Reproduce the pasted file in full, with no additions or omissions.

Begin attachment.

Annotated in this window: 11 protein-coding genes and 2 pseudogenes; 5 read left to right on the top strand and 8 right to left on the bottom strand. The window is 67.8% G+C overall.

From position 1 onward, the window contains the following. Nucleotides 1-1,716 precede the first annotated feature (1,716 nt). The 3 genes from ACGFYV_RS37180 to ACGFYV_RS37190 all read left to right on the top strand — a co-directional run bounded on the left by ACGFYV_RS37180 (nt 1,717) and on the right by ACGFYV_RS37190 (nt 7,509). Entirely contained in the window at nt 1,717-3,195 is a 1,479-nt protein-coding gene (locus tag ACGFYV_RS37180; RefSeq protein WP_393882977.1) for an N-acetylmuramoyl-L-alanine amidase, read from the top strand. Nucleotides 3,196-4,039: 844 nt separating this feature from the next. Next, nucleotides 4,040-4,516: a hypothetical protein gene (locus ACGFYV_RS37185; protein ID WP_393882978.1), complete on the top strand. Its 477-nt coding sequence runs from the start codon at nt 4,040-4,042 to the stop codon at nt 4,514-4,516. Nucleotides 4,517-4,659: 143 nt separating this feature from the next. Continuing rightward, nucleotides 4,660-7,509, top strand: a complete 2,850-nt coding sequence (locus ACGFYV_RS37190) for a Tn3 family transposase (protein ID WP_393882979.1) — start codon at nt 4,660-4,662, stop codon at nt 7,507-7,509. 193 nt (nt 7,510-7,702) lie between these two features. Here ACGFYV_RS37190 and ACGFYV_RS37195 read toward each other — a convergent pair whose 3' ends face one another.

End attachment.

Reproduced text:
Annotated in this window: 11 protein-coding genes and 2 pseudogenes; 5 read left to right on the top strand and 8 right to left on the bottom strand. The window is 67.8% G+C overall.

From position 1 onward, the window contains the following. Nucleotides 1-1,716 precede the first annotated feature (1,716 nt). The 3 genes from ACGFYV_RS37180 to ACGFYV_RS37190 all read left to right on the top strand — a co-directional run bounded on the left by ACGFYV_RS37180 (nt 1,717) and on the right by ACGFYV_RS37190 (nt 7,509). Entirely contained in the window at nt 1,717-3,195 is a 1,479-nt protein-coding gene (locus tag ACGFYV_RS37180; RefSeq protein WP_393882977.1) for an N-acetylmuramoyl-L-alanine amidase, read from the top strand. Nucleotides 3,196-4,039: 844 nt separating this feature from the next. Next, nucleotides 4,040-4,516: a hypothetical protein gene (locus ACGFYV_RS37185; protein ID WP_393882978.1), complete on the top strand. Its 477-nt coding sequence runs from the start codon at nt 4,040-4,042 to the stop codon at nt 4,514-4,516. Nucleotides 4,517-4,659: 143 nt separating this feature from the next. Continuing rightward, nucleotides 4,660-7,509, top strand: a complete 2,850-nt coding sequence (locus ACGFYV_RS37190) for a Tn3 family transposase (protein ID WP_393882979.1) — start codon at nt 4,660-4,662, stop codon at nt 7,507-7,509. 193 nt (nt 7,510-7,702) lie between these two features. Here ACGFYV_RS37190 and ACGFYV_RS37195 read toward each other — a convergent pair whose 3' ends face one another.